One of the best things about the UNIX environment (aside from being stable and efficient) is the vast array of software tools available to help you do your job. Traditionally, a UNIX tool does only one thing, but does that one thing very well. For example, grep is very easy to use and can search vast amounts of data quickly. The find tool can find a particular file or files based on all kinds of criteria. It's pretty easy to string these tools together to build even more powerful tools, such as a tool that finds all of the .log files in the /home directory and searches each one for a particular entry. This erector-set mentality allows UNIX system administrators to seem to always have the right tool for the job.
Cron traditionally has been considered another such a tool for job scheduling, but is it enough? This webinar considers that very question. The first part builds on a previous Geek Guide, Beyond Cron, and briefly describes how to know when it might be time to consider upgrading your job scheduling infrastructure. The second part presents an actual planning and implementation framework.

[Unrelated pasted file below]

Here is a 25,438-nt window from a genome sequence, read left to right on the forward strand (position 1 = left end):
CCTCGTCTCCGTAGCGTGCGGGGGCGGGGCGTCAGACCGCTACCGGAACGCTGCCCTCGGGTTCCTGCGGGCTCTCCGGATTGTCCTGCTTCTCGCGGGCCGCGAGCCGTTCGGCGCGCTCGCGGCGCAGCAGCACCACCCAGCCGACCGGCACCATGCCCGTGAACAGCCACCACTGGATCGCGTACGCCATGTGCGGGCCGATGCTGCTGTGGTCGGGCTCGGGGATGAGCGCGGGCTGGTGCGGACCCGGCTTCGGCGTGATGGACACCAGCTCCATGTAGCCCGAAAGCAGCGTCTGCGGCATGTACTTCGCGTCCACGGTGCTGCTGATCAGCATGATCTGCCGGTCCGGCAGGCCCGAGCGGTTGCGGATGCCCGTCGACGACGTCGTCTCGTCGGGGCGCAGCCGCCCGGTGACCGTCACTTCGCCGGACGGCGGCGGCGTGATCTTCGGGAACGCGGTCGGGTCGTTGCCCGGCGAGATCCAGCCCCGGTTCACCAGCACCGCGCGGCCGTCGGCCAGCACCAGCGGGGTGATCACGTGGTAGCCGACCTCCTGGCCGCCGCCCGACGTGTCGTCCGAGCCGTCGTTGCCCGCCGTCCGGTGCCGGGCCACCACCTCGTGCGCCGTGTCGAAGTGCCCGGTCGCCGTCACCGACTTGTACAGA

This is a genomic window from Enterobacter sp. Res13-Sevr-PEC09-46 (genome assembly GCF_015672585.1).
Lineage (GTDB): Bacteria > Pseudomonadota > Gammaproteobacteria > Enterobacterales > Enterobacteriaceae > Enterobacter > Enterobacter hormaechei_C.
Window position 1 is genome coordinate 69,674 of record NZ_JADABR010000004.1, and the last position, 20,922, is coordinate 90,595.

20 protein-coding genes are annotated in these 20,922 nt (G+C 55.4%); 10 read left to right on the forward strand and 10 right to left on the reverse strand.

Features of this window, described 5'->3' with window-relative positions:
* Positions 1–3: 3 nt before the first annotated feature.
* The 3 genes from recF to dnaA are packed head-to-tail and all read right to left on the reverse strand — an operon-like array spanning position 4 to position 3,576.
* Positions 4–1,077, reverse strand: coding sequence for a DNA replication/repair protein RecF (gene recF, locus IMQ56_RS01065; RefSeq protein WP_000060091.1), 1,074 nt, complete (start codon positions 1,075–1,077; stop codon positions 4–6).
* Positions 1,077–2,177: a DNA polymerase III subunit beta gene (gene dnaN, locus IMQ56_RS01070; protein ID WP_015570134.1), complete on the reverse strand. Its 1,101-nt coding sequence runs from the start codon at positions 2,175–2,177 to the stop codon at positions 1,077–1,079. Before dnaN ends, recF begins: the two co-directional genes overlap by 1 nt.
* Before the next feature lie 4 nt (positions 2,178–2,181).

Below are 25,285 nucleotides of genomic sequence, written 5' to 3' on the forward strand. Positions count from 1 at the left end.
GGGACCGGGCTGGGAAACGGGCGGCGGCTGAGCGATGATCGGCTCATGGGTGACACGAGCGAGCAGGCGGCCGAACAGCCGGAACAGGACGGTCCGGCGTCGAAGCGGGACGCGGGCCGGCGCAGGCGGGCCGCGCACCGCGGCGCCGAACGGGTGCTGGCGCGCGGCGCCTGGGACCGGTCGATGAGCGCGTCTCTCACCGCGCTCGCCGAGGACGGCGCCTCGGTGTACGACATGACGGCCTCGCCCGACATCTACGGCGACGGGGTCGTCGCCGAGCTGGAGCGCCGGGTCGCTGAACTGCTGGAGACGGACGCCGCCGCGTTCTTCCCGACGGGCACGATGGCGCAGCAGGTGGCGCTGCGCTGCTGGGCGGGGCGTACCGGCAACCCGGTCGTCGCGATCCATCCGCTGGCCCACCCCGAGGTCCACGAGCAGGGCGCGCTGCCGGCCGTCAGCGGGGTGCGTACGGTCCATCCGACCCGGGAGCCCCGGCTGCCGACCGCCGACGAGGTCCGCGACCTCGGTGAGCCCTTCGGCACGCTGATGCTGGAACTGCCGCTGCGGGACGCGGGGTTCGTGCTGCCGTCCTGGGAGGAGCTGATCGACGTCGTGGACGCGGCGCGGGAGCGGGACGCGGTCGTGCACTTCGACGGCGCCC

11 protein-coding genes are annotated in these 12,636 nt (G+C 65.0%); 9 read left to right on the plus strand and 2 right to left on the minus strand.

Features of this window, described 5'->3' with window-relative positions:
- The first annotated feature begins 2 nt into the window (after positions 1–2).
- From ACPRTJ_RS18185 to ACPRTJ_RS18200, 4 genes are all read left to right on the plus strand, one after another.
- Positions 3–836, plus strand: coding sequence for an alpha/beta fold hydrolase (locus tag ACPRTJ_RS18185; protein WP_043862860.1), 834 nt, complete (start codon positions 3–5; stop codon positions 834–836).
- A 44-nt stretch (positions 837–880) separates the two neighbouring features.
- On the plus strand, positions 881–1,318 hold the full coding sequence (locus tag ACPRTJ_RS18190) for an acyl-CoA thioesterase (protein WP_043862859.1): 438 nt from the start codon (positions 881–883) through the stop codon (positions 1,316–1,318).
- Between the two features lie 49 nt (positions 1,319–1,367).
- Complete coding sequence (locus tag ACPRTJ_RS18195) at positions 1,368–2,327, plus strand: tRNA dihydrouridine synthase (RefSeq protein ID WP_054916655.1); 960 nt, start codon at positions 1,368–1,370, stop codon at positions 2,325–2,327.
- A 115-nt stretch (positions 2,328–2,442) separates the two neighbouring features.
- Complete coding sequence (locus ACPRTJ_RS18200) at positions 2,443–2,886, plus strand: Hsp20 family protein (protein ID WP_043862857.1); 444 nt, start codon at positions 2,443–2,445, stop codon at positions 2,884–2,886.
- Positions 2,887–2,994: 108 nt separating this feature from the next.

Join Linux Journal's Mike Diehl and Pat Cameron of Help Systems.
Free to Linux Journal readers.Register Now!
- SUSE LLC's SUSE Manager
- My +1 Sword of Productivity
- Murat Yener and Onur Dundar's Expert Android Studio (Wrox)
- Managing Linux Using Puppet
- Non-Linux FOSS: Caffeine!
- Doing for User Space What We Did for Kernel Space
- SuperTuxKart 0.9.2 Released
- Parsing an RSS News Feed with a Bash Script
- Google's SwiftShader Released
- SourceClear Open
With all the industry talk about the benefits of Linux on Power and all the performance advantages offered by its open architecture, you may be considering a move in that direction. If you are thinking about analytics, big data and cloud computing, you would be right to evaluate Power. The idea of using commodity x86 hardware and replacing it every three years is an outdated cost model. It doesn’t consider the total cost of ownership, and it doesn’t consider the advantage of real processing power, high-availability and multithreading like a demon.
This ebook takes a look at some of the practical applications of the Linux on Power platform and ways you might bring all the performance power of this open architecture to bear for your organization. There are no smoke and mirrors here—just hard, cold, empirical evidence provided by independent sources. I also consider some innovative ways Linux on Power will be used in the future.Get the Guide